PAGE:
Meth-gators aren't real, Tennessee police department says after viral Facebook post

The department hopes to make a website where people can buy Loretto police apparel, including "meth-gator" merchandise. Proceeds would go to charities helping children affected by drug use.

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By Kalhan Rosenblatt

A Tennessee police department that warned locals not to flush their drugs in fear of creating "meth-gators" has walked back their statement, calling the mention of drug-fueled reptiles a "humorous illustration."

"Let us be perfectly clear: the meth gator was a humorous illustration used to highlight the dangers of flushing drugs and other substances down your toilet," the Loretto Police Department wrote in a Facebook post on Friday. "Alas, the meth-gator is not real. Let’s say that again: THE METH GATOR IS NOT (at this time) REAL."

On July 13, the Loretto Police Department made its first mention of the methed-up gators in a post detailing a recent arrest where a suspect was caught unsuccessfully attempting to flush methamphetamine down a toilet.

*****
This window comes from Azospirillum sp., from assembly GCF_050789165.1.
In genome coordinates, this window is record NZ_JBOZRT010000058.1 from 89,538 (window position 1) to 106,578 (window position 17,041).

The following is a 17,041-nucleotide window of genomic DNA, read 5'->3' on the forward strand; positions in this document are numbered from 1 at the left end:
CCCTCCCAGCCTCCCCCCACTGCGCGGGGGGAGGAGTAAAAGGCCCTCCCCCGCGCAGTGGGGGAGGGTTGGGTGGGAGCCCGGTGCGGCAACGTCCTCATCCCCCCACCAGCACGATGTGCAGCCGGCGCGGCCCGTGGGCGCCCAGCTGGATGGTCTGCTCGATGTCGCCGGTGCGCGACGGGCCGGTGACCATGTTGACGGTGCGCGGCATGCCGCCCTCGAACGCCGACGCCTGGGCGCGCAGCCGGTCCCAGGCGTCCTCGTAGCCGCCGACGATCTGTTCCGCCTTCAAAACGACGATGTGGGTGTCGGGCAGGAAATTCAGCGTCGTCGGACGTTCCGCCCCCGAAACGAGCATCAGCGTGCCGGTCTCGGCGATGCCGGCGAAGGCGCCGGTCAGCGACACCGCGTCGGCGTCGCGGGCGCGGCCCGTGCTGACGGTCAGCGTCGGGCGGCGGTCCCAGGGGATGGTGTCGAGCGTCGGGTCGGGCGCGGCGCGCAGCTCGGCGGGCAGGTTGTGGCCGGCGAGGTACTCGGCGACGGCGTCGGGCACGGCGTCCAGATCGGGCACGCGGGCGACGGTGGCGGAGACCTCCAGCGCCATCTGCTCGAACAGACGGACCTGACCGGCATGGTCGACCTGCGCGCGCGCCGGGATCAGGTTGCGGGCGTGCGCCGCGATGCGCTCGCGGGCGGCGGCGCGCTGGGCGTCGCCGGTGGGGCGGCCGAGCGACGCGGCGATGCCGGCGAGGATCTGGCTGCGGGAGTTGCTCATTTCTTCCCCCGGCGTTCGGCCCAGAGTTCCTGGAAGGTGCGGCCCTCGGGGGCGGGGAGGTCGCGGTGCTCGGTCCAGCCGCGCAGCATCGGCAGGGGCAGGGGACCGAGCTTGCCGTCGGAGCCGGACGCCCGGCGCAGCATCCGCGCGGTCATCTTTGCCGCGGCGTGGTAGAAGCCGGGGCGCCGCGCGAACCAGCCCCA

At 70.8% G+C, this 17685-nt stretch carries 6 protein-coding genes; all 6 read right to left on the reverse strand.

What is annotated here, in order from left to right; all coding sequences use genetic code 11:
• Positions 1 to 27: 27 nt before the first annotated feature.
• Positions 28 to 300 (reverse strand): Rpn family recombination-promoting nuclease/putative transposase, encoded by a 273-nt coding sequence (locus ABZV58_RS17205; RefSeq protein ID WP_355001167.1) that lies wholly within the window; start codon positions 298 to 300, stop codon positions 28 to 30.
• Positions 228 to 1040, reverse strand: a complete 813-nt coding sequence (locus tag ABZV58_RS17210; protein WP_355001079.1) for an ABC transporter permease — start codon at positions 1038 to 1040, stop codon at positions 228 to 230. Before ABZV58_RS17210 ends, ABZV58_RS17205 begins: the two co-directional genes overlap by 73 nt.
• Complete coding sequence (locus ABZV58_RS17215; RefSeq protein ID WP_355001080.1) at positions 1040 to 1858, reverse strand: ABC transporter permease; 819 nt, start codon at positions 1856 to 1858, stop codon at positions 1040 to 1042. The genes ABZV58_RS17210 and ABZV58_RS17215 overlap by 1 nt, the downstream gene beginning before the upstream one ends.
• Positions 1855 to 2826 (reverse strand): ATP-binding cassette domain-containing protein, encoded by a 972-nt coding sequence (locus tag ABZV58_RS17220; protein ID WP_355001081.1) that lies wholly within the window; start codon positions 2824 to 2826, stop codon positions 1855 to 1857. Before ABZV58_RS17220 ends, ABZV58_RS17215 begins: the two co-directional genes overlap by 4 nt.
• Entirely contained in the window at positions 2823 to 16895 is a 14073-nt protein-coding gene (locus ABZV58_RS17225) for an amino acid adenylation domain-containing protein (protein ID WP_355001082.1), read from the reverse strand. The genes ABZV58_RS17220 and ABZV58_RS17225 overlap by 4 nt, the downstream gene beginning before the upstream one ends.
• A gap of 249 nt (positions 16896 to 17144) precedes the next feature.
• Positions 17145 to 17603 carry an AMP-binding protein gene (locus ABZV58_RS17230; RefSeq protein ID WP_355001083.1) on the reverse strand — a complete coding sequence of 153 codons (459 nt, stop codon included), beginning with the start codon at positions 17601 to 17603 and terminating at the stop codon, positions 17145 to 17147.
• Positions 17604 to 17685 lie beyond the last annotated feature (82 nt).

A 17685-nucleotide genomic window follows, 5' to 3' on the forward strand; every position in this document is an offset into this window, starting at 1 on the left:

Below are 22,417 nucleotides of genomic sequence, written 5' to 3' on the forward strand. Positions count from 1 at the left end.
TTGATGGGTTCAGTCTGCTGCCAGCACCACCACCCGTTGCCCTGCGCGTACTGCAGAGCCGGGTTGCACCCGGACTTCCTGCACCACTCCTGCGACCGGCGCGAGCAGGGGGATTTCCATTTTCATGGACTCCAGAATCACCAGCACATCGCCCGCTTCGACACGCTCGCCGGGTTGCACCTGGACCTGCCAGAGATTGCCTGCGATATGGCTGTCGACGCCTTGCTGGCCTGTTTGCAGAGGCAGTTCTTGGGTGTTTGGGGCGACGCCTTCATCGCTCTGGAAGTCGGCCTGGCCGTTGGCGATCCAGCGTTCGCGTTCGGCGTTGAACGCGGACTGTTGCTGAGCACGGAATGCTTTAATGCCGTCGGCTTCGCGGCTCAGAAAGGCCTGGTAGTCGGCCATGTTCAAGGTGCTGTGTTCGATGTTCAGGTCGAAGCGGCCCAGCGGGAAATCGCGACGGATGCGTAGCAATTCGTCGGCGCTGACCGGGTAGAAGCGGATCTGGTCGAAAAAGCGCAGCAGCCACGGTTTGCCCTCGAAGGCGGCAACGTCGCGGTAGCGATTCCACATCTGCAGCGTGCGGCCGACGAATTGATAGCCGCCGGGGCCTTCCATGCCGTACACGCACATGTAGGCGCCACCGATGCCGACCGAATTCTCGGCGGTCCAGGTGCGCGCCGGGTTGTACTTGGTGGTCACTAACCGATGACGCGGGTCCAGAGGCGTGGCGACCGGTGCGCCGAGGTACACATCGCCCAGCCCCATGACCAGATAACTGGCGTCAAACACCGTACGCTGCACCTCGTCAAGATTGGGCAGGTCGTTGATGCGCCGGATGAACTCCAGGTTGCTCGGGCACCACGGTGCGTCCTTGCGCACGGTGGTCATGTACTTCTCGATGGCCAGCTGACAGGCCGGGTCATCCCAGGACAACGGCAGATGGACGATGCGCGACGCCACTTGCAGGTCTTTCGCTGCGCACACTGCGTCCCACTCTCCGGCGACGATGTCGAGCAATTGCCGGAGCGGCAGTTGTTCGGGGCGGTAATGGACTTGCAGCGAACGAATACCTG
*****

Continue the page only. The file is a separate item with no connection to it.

"On a more or less serious note: Folks…please don’t flush your drugs m’kay ... if it made it far enough we could create meth-gators in Shoal Creek and the Tennessee River down in North Alabama," the post reads, in part.

But after the initial mention of meth-gators went majorly viral, the Loretto Police Department decided to clarify that the community in both Tennessee and Alabama was not under threat from drug-fueled crocodilians.

The police said they've had to field calls from across the globe and from some frightened professionals "fearing we actually had a meth influenced gator in our custody."

The department said it hopes to open a website where people will be able to buy Loretto Police Department apparel, which will include "meth-gator" merchandise, with proceeds going to local charities that deal with children affected by drug use.